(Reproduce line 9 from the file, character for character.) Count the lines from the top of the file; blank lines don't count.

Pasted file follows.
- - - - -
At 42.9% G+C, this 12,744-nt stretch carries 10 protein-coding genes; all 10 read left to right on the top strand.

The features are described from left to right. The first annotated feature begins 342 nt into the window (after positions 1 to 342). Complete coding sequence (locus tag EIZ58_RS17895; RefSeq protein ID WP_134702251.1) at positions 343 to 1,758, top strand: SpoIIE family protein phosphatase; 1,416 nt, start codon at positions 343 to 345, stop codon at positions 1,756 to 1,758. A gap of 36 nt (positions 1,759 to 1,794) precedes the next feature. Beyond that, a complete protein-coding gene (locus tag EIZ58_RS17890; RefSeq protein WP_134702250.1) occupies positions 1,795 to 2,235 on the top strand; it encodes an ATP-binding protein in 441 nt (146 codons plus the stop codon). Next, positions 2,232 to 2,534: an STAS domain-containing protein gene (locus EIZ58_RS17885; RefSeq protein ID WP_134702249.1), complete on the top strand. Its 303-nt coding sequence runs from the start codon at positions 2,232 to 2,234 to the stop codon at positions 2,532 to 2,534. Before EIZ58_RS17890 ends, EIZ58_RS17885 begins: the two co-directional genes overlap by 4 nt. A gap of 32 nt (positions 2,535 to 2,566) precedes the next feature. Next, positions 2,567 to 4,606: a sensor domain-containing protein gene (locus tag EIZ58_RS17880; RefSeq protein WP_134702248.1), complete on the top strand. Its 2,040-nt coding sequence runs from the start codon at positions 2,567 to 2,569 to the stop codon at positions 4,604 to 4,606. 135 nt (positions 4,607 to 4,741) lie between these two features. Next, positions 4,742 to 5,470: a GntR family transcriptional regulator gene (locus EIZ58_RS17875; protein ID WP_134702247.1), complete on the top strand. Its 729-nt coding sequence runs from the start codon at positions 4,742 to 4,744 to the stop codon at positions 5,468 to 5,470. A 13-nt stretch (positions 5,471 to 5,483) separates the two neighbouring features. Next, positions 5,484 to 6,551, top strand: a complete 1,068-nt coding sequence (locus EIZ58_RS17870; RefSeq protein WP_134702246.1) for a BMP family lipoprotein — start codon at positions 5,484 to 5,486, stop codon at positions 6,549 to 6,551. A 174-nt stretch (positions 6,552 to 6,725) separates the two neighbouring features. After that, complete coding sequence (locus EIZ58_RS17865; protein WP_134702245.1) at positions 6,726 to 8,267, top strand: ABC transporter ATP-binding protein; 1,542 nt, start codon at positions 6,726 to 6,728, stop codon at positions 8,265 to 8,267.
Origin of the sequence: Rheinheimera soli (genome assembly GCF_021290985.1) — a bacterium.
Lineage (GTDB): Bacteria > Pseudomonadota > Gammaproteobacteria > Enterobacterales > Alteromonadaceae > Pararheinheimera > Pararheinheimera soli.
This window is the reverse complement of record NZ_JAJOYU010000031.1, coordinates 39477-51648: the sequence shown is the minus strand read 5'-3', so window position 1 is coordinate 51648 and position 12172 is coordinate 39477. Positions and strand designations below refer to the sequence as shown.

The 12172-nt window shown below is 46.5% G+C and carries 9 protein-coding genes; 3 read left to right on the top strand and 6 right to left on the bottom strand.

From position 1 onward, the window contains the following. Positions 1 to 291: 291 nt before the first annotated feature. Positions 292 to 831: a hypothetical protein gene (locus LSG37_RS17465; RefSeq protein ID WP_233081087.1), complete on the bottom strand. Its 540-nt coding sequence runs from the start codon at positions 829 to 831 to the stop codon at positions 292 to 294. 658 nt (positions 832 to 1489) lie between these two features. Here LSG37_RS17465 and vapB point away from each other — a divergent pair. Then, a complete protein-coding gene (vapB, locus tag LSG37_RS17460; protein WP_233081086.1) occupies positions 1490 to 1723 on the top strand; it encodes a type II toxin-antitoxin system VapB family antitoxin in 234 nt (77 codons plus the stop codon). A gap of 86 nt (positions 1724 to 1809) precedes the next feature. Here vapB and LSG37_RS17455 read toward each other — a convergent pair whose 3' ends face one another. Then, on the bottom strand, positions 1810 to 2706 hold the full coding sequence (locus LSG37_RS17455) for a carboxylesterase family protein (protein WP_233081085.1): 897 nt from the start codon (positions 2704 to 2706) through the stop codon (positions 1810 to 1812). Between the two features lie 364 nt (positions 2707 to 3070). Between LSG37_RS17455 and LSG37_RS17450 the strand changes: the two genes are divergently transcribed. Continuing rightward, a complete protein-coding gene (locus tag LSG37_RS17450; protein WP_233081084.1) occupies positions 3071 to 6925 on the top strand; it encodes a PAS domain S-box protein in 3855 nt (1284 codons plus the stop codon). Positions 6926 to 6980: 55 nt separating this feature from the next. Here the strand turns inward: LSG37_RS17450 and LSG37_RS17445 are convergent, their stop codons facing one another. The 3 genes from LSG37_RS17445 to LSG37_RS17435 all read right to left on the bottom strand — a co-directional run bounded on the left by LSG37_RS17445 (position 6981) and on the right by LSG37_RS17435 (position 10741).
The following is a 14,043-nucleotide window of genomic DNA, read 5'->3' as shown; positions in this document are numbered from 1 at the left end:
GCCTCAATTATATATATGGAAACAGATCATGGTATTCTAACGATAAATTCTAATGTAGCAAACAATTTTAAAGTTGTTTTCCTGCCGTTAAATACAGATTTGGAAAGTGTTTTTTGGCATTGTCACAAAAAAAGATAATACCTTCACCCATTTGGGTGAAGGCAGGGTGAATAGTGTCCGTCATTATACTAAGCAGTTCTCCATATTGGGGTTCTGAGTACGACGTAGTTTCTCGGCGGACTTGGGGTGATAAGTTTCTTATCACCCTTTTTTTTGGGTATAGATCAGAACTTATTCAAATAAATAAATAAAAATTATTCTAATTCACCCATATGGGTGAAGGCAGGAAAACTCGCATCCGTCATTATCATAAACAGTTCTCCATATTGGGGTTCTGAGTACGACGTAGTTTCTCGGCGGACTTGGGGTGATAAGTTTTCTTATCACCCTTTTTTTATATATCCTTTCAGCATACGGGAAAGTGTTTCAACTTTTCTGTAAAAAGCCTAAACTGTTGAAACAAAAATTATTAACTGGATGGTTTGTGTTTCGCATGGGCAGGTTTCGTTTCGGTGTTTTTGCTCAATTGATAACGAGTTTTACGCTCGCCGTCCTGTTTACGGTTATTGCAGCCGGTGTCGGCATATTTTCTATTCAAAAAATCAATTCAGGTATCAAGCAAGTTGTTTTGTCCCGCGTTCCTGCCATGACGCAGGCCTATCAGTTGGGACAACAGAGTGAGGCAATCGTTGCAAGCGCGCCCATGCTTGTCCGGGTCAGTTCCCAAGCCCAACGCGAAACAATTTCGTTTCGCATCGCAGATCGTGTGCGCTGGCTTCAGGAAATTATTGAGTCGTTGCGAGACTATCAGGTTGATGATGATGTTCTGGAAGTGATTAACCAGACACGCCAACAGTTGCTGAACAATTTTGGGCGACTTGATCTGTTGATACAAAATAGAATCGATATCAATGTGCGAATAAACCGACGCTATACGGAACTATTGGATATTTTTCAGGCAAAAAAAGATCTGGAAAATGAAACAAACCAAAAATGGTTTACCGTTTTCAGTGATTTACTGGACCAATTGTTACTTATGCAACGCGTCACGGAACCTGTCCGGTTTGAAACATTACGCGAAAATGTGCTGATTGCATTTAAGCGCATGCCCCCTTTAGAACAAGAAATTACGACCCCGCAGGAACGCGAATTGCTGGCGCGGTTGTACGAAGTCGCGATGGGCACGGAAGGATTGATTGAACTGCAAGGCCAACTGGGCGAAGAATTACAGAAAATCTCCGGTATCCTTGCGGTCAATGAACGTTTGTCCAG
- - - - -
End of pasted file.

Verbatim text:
GCCTCAATTATATATATGGAAACAGATCATGGTATTCTAACGATAAATTCTAATGTAGCAAACAATTTTAAAGTTGTTTTCCTGCCGTTAAATACAGATTTGGAAAGTGTTTTTTGGCATTGTCACAAAAAAAGATAATACCTTCACCCATTTGGGTGAAGGCAGGGTGAATAGTGTCCGTCATTATACTAAGCAGTTCTCCATATTGGGGTTCTGAGTACGACGTAGTTTCTCGGCGGACTTGGGGTGATAAGTTTCTTATCACCCTTTTTTTTGGGTATAGATCAGAACTTATTCAAATAAATAAATAAAAATTATTCTAATTCACCCATATGGGTGAAGGCAGGAAAACTCGCATCCGTCATTATCATAAACAGTTCTCCATATTGGGGTTCTGAGTACGACGTAGTTTCTCGGCGGACTTGGGGTGATAAGTTTTCTTATCACCCTTTTTTTATATATCCTTTCAGCATACGGGAAAGTGTTTCAACTTTTCTGTAAAAAGCCTAAACTGTTGAAACAAAAATTATTAACTGGATGGTTTGTGTTTCGCATGGGCAGGTTTCGTTTCGGTGTTTTTGCTCAATTGATAACGAGTTTTACGCTCGCCGTCCTGTTTACGGTTATTGCAGCCGGTGTCGGCATATTTTCTATTCAAAAAATCAATTCAGGTATCAAGCAAGTTGTTTTGTCCCGCGTTCCTGCCATGACGCAGGCCTATCAGTTGGGACAACAGAGTGAGGCAATCGTTGCAAGCGCGCCCATGCTTGTCCGGGTCAGTTCCCAAGCCCAACGCGAAACAATTTCGTTTCGCATCGCAGATCGTGTGCGCTGGCTTCAGGAAATTATTGAGTCGTTGCGAGACTATCAGGTTGATGATGATGTTCTGGAAGTGATTAACCAGACACGCCAACAGTTGCTGAACAATTTTGGGCGACTTGATCTGTTGATACAAAATAGAATCGATATCAATGTGCGAATAAACCGACGCTATACGGAACTATTGGATATTTTTCAGGCAAAAAAAGATCTGGAAAATGAAACAAACCAAAAATGGTTTACCGTTTTCAGTGATTTACTGGACCAATTGTTACTTATGCAACGCGTCACGGAACCTGTCCGGTTTGAAACATTACGCGAAAATGTGCTGATTGCATTTAAGCGCATGCCCCCTTTAGAACAAGAAATTACGACCCCGCAGGAACGCGAATTGCTGGCGCGGTTGTACGAAGTCGCGATGGGCACGGAAGGATTGATTGAACTGCAAGGCCAACTGGGCGAAGAATTACAGAAAATCTCCGGTATCCTTGCGGTCAATGAACGTTTGTCCAG